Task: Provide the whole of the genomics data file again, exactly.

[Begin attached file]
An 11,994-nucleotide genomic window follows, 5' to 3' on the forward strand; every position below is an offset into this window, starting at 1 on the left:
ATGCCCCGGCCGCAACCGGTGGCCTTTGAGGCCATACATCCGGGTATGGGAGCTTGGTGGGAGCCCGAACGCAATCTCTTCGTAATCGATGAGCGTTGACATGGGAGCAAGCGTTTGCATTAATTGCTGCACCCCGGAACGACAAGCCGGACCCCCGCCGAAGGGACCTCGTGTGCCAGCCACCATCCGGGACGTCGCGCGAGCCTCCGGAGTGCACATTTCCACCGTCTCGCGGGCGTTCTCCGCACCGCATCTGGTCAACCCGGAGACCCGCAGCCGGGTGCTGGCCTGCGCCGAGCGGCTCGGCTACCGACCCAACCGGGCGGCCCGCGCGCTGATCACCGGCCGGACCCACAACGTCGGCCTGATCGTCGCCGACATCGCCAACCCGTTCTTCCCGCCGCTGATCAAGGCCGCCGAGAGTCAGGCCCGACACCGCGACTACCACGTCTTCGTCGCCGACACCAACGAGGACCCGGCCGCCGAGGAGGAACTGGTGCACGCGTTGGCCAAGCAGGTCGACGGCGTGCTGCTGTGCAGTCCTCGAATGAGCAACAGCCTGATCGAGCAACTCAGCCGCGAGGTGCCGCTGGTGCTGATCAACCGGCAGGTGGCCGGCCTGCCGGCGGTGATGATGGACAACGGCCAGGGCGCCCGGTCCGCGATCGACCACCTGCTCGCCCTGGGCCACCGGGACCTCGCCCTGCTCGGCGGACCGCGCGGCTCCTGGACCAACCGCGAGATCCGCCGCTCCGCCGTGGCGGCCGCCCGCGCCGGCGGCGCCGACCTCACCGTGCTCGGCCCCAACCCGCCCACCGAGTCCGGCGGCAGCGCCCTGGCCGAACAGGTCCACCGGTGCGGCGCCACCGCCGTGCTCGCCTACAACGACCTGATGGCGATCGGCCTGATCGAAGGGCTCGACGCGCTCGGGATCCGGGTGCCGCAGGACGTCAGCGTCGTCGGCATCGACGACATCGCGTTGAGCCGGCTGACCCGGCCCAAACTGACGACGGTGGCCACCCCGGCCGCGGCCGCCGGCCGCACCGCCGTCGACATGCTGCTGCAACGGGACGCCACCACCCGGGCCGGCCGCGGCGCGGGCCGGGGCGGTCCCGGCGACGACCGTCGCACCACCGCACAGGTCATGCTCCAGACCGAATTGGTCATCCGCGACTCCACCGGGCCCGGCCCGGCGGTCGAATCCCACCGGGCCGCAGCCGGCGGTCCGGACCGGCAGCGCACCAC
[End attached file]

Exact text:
An 11,994-nucleotide genomic window follows, 5' to 3' on the forward strand; every position below is an offset into this window, starting at 1 on the left:
ATGCCCCGGCCGCAACCGGTGGCCTTTGAGGCCATACATCCGGGTATGGGAGCTTGGTGGGAGCCCGAACGCAATCTCTTCGTAATCGATGAGCGTTGACATGGGAGCAAGCGTTTGCATTAATTGCTGCACCCCGGAACGACAAGCCGGACCCCCGCCGAAGGGACCTCGTGTGCCAGCCACCATCCGGGACGTCGCGCGAGCCTCCGGAGTGCACATTTCCACCGTCTCGCGGGCGTTCTCCGCACCGCATCTGGTCAACCCGGAGACCCGCAGCCGGGTGCTGGCCTGCGCCGAGCGGCTCGGCTACCGACCCAACCGGGCGGCCCGCGCGCTGATCACCGGCCGGACCCACAACGTCGGCCTGATCGTCGCCGACATCGCCAACCCGTTCTTCCCGCCGCTGATCAAGGCCGCCGAGAGTCAGGCCCGACACCGCGACTACCACGTCTTCGTCGCCGACACCAACGAGGACCCGGCCGCCGAGGAGGAACTGGTGCACGCGTTGGCCAAGCAGGTCGACGGCGTGCTGCTGTGCAGTCCTCGAATGAGCAACAGCCTGATCGAGCAACTCAGCCGCGAGGTGCCGCTGGTGCTGATCAACCGGCAGGTGGCCGGCCTGCCGGCGGTGATGATGGACAACGGCCAGGGCGCCCGGTCCGCGATCGACCACCTGCTCGCCCTGGGCCACCGGGACCTCGCCCTGCTCGGCGGACCGCGCGGCTCCTGGACCAACCGCGAGATCCGCCGCTCCGCCGTGGCGGCCGCCCGCGCCGGCGGCGCCGACCTCACCGTGCTCGGCCCCAACCCGCCCACCGAGTCCGGCGGCAGCGCCCTGGCCGAACAGGTCCACCGGTGCGGCGCCACCGCCGTGCTCGCCTACAACGACCTGATGGCGATCGGCCTGATCGAAGGGCTCGACGCGCTCGGGATCCGGGTGCCGCAGGACGTCAGCGTCGTCGGCATCGACGACATCGCGTTGAGCCGGCTGACCCGGCCCAAACTGACGACGGTGGCCACCCCGGCCGCGGCCGCCGGCCGCACCGCCGTCGACATGCTGCTGCAACGGGACGCCACCACCCGGGCCGGCCGCGGCGCGGGCCGGGGCGGTCCCGGCGACGACCGTCGCACCACCGCACAGGTCATGCTCCAGACCGAATTGGTCATCCGCGACTCCACCGGGCCCGGCCCGGCGGTCGAATCCCACCGGGCCGCAGCCGGCGGTCCGGACCGGCAGCGCACCAC